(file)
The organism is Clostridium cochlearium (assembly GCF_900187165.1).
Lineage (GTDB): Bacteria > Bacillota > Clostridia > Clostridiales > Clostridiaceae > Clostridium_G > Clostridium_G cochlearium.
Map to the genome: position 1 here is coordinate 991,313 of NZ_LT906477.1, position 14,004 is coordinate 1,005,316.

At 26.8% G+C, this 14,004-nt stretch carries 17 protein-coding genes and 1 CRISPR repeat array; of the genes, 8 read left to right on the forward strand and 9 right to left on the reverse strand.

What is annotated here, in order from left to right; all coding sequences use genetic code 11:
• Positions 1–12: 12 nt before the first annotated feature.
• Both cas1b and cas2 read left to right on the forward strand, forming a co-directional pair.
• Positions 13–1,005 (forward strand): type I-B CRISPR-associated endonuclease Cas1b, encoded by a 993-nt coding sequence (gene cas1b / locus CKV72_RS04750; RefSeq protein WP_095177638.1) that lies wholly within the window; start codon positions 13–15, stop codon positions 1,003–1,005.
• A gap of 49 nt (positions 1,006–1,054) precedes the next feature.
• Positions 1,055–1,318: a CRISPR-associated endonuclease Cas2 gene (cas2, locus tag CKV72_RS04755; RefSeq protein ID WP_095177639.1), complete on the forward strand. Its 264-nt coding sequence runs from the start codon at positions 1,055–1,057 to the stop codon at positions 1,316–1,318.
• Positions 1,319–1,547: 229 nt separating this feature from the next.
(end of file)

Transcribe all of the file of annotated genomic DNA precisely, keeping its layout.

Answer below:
The organism is Clostridium cochlearium (assembly GCF_900187165.1).
Lineage (GTDB): Bacteria > Bacillota > Clostridia > Clostridiales > Clostridiaceae > Clostridium_G > Clostridium_G cochlearium.
Map to the genome: position 1 here is coordinate 991,313 of NZ_LT906477.1, position 14,004 is coordinate 1,005,316.

At 26.8% G+C, this 14,004-nt stretch carries 17 protein-coding genes and 1 CRISPR repeat array; of the genes, 8 read left to right on the forward strand and 9 right to left on the reverse strand.

What is annotated here, in order from left to right; all coding sequences use genetic code 11:
• Positions 1–12: 12 nt before the first annotated feature.
• Both cas1b and cas2 read left to right on the forward strand, forming a co-directional pair.
• Positions 13–1,005 (forward strand): type I-B CRISPR-associated endonuclease Cas1b, encoded by a 993-nt coding sequence (gene cas1b / locus CKV72_RS04750; RefSeq protein WP_095177638.1) that lies wholly within the window; start codon positions 13–15, stop codon positions 1,003–1,005.
• A gap of 49 nt (positions 1,006–1,054) precedes the next feature.
• Positions 1,055–1,318: a CRISPR-associated endonuclease Cas2 gene (cas2, locus tag CKV72_RS04755; RefSeq protein ID WP_095177639.1), complete on the forward strand. Its 264-nt coding sequence runs from the start codon at positions 1,055–1,057 to the stop codon at positions 1,316–1,318.
• Positions 1,319–1,547: 229 nt separating this feature from the next.